Dear Prudence

Help! Our Neighbors Made an Absurd Request About Our Wi-Fi.

Read what Prudie had to say in Part 1 of this week’s live chat.

Wi-Fi disconnection icon above a router
Photo illustration by Slate. Photos by farakos/iStock/Getty Images Plus and Vitalii Barida/iStock/Getty Images Plus.

Dear Prudence is online weekly to chat live with readers. Here’s an edited transcript of this week’s chat.

Jenée Desmond-Harris: Hi! Aside from having lost an hour of sleep this weekend when we set the clocks forward, how’s everyone doing? Tell me what’s on your mind.

Q. Home is where the Wi-Fi is: Our neighbors have made an absurd request and my partner and I are disagreeing on how to respond.

Today the neighbors approached my partner with the request that we turn off our Wi-Fi at night because they have a family member in their house with medical issues and they believe the Wi-Fi “waves” are interfering with the family member’s sleep. Being a kind and nonconfrontational person, my partner agreed to try it out for them. He then came inside to tell me what happened, and I was completely floored.

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I feel this is totally unreasonable to ask of someone. Not only is this a conspiracy theory that has absolutely no basis in reality (verifiable by simply Googling EMF waves and reading the relevant page on our government’s website), but it’s also a huge imposition to request that someone turn off their Wi-Fi in their own personal home. In this day and age, we have security systems and work computers that require Wi-Fi 24 hours a day.

My partner suggested we turn it off for one night only, and then the next time we see the neighbors, explain we cannot continue as we have systems that require the Wi-Fi at night. My opinion is that we should not indulge them in their delusion at all and if they confront us about why we haven’t turned it off, explain to them at that time that we have systems we cannot disconnect from the Wi-Fi. My partner worries the neighbors will be mad at us for agreeing to try it and then not doing it with no explanation. He doesn’t want to do this long term but feels we owe it to them to try it once before saying no.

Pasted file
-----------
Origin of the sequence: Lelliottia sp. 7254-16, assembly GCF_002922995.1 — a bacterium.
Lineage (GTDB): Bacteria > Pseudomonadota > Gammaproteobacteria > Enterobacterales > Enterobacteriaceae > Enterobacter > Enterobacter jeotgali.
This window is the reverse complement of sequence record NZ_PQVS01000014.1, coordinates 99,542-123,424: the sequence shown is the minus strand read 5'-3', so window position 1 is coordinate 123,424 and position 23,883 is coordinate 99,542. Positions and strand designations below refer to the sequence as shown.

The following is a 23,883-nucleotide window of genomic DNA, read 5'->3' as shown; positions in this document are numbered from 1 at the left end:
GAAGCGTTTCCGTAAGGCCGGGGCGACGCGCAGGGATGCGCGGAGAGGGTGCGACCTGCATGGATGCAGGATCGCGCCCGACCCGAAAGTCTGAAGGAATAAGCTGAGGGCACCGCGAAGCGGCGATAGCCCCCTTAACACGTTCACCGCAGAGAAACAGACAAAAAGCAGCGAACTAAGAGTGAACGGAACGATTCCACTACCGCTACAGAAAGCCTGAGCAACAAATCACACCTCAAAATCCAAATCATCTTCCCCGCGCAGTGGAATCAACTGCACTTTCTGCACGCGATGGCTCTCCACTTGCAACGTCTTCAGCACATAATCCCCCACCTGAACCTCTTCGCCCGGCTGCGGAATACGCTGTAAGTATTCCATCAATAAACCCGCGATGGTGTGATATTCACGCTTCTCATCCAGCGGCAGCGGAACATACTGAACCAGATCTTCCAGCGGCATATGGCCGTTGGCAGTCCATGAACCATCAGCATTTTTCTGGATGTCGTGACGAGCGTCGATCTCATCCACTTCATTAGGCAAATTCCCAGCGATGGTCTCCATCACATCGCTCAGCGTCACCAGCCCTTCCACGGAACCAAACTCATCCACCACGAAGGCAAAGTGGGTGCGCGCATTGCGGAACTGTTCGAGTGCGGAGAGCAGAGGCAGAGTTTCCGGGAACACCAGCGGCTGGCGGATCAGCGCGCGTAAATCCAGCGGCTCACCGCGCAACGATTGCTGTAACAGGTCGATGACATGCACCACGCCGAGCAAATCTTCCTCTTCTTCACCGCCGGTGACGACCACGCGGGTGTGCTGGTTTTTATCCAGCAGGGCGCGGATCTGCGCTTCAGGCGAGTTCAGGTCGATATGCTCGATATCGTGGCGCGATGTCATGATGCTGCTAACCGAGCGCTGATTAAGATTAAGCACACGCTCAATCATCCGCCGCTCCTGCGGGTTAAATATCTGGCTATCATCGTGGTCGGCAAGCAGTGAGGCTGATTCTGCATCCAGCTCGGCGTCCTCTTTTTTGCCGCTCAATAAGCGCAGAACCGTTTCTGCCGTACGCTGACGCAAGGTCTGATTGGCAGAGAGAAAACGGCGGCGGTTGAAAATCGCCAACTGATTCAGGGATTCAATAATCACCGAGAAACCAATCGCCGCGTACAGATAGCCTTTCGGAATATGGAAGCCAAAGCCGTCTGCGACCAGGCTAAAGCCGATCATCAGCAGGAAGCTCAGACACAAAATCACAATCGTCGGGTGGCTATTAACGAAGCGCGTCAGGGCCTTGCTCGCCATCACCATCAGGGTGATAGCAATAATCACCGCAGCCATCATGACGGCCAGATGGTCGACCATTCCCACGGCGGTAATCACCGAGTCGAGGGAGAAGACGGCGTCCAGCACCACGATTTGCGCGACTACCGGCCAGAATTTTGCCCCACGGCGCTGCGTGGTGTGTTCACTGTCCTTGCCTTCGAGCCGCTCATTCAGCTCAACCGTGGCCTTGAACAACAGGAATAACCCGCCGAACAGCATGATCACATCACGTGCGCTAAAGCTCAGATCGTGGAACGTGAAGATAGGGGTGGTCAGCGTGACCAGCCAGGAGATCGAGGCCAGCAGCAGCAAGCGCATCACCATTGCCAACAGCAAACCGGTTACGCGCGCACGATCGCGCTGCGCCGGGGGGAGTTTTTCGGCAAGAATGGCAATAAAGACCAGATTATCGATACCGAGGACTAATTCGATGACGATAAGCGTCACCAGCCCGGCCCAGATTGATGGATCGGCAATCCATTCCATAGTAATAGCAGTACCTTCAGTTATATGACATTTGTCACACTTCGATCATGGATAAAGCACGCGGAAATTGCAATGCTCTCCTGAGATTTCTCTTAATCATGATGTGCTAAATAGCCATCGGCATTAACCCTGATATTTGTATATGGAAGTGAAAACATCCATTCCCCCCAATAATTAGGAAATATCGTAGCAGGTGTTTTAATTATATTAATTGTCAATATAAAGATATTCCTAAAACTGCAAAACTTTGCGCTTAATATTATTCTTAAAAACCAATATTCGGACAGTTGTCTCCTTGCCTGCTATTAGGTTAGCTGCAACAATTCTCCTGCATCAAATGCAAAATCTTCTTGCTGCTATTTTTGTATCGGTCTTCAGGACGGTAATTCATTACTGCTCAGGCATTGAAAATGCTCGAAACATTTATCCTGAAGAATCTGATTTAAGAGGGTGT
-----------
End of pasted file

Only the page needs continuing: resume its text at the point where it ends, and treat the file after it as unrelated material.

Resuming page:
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I do have sympathy for them as I know it must be difficult to have an ill family member. Maybe they have tried everything else and have turned to these theories because they feel they have nothing else to try. But I just can’t stomach the idea that we need to agree to this ridiculous request.

We are at an impasse with our decision. Should we do the “neighborly” thing and turn it off for one night just to avoid making enemies, or do we stand our ground and not give in to this tin foil hat family?

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A: This is indeed an unreasonable ask, and it would have been absolutely fine and polite to say, “Sorry, we can’t do that. We have some devices that need to be online all night.” But since your partner already said yes, the kind thing to do would be to update the neighbors. Your partner can do it in person or in a text (do they accept texts?) and make you the bad guy, explaining that you aren’t comfortable having the security system disconnected while you sleep.

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Luckily for them, the conspiracy theory around 5G has a whole industry around it and they should have no problem finding an EMF radiation protection necklace or something.

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How to Get Advice From Prudie:

• Send questions for publication here. (Questions may be edited.)

• Join the live chat Mondays at noon. Submit your questions and comments here before or during the discussion.

Q. Am I overreacting? I really need some fast help in dealing with my family, who are in complete denial about the possibility that my 85-year-old father has COVID. For background, we live in one of the most vaccinated parts of the country and everyone in my family is totally on board with vaccinations, masks, social distancing, and all of that. My parents are triple vaxxed.